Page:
PA slams UK’s ‘subversion of global order’ after Johnson opposes ICC probe

In a letter to Conservative Friends of Israel, British PM says court has no jurisdiction to investigate Israel; Palestinian mission says statement marks ‘low point’ in relations

Britain's Prime Minister Boris Johnson leaves after a coronavirus briefing in Downing Street, London, April 5, 2021. (Stefan Rousseau/Pool via AP)
Britain's Prime Minister Boris Johnson leaves after a coronavirus briefing in Downing Street, London, April 5, 2021. (Stefan Rousseau/Pool via AP)

The Palestinian Authority on Wednesday reacted angrily to British Prime Minister Boris Johnson’s statement a day earlier that London opposes the International Criminal Court’s decision to probe Israel for possible war crimes

In a letter to Conservative Friends of Israel, Johnson said, “We do not accept that the ICC has jurisdiction in this instance, given that Israel is not a party to the Statute of Rome and Palestine is not a sovereign state,” adding that the decision “gives the impression of being a prejudicial attack” on the Jewish state.

In response, the PA’s mission in London said the letter “marks a low point in UK-Palestine relations and undermines the UK’s credibility on the international stage.”

“The letter is a contradiction of international law. It is a contradiction of British policy. It subverts the rules-based global order. And it sets back efforts to secure a lasting and just peace in Palestine,” the diplomatic mission said.

“If Mr. Johnson disputes this, he disputes the legitimacy of the Court,” the Palestinian mission in London added.

In March, the ICC announced it would investigate possible war crimes committed by Israel and Palestinians following a request by the Palestinians, who joined the court in 2015 after being granted nonmember observer status in the UN General Assembly.

The International Criminal Court on Sunday, 24 September 2017 (Courtesy ICC)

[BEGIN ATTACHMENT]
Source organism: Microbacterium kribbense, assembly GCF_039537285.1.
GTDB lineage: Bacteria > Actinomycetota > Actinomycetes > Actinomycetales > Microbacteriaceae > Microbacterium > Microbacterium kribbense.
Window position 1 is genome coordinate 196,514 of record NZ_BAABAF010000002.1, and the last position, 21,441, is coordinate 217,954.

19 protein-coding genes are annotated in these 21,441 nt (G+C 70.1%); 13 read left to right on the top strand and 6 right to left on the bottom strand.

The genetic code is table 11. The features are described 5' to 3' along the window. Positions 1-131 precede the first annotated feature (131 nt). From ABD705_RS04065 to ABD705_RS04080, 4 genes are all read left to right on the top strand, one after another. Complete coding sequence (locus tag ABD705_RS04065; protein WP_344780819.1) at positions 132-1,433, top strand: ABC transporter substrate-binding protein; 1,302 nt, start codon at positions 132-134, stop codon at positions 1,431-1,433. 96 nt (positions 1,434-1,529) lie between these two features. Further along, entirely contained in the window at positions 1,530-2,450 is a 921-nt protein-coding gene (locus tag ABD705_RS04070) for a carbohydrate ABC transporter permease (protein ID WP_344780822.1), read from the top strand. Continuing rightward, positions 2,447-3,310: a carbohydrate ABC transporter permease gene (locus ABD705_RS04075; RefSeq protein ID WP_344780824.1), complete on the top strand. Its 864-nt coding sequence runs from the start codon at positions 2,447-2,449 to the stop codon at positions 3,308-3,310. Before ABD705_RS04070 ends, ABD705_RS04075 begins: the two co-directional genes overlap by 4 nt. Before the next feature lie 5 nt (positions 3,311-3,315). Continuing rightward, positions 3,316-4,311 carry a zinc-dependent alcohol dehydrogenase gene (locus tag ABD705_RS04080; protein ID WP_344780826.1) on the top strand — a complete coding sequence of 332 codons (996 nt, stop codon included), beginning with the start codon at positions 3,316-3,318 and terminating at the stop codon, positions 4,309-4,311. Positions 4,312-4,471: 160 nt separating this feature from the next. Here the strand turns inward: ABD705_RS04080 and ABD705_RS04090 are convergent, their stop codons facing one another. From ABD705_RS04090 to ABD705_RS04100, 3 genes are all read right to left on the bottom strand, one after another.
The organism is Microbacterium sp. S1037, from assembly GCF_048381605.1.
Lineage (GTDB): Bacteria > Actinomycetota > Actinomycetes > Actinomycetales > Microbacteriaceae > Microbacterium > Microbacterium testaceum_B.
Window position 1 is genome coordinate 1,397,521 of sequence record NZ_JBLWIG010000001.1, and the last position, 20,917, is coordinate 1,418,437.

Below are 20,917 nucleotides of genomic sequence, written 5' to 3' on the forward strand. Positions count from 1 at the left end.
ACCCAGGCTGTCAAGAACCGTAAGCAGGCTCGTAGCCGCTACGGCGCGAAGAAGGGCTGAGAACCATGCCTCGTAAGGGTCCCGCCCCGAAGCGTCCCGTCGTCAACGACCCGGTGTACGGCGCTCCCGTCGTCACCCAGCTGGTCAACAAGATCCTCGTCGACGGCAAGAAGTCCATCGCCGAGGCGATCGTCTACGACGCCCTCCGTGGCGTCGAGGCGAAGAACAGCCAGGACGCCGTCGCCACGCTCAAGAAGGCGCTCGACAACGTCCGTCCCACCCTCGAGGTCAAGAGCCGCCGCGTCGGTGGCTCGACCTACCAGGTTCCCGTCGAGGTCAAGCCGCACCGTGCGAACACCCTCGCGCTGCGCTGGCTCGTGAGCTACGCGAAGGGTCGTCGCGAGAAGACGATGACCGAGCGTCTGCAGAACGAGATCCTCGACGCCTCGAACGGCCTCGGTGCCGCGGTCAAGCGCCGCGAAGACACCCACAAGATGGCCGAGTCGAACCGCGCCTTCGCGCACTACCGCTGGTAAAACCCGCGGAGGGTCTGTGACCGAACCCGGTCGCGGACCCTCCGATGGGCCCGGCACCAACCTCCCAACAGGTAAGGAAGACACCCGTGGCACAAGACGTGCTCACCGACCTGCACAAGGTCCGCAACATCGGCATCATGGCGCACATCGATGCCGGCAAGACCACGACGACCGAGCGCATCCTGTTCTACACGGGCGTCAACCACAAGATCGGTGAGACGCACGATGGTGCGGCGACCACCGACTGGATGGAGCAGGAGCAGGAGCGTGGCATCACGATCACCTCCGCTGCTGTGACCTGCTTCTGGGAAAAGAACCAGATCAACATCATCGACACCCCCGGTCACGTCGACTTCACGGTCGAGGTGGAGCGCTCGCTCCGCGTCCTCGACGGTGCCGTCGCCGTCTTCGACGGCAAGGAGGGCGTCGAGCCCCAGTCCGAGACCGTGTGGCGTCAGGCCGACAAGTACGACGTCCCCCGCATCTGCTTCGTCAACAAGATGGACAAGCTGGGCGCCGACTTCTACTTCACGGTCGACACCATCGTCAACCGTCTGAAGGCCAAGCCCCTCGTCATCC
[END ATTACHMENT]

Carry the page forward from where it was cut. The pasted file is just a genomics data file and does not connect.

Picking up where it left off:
Israel has fiercely condemned the investigation, accusing the ICC of bias, claiming that Israel is demonstrably capable of investigating any alleged IDF crimes through its own legal hierarchies, and saying the ICC has no jurisdiction since the Palestinians do not have a state. Israel is not a member of the ICC, but its citizens could be subject to arrest abroad if warrants are issued.

Israel sent a formal response to the court on Friday. Though text of the response hasn’t been published, Prime Minister Benjamin Netanyahu’s office said in a statement Thursday that it would say Israel won’t cooperate with the investigation.

The ICC probe is expected to focus on three main areas: the 2014 war between Israel and Hamas; Israeli settlement policy; and the 2018 Great March of Return protests, a series of violent demonstrations along Gaza’s border with Israel that left dozens of Palestinians dead.

Demonstrators stand and wave flags on top of a bus during a protest near the Israeli embassy against actions taken in Gaza; in London, July 11, 2014. (AP Photo/Alastair Grant)

The probe will also look at terrorist rocket fire from Gaza at civilian areas in Israel.

Israeli observers noted the significance of the timing of the investigation’s span: On June 12, 2014, Hamas terrorists kidnapped and murdered three Israeli teenagers in the Gush Etzion area of the West Bank. Prosecutor Fatou Bensouda’s investigation — based on the request submitted by the so-called State of Palestine — is set to focus on events beginning from the following day.

The brutal terror attack, which horrified Israelis and drew international condemnation, was a pivotal moment in the lead-up to the fighting in Gaza later that summer. With the investigation set to consider events beginning on June 13, 2014, the crime could be excluded from the court’s investigation.

Bensouda is to be replaced as prosecutor in June by British lawyer Karim Khan. Israel reportedly hopes Khan may be less hostile or even cancel the probe.

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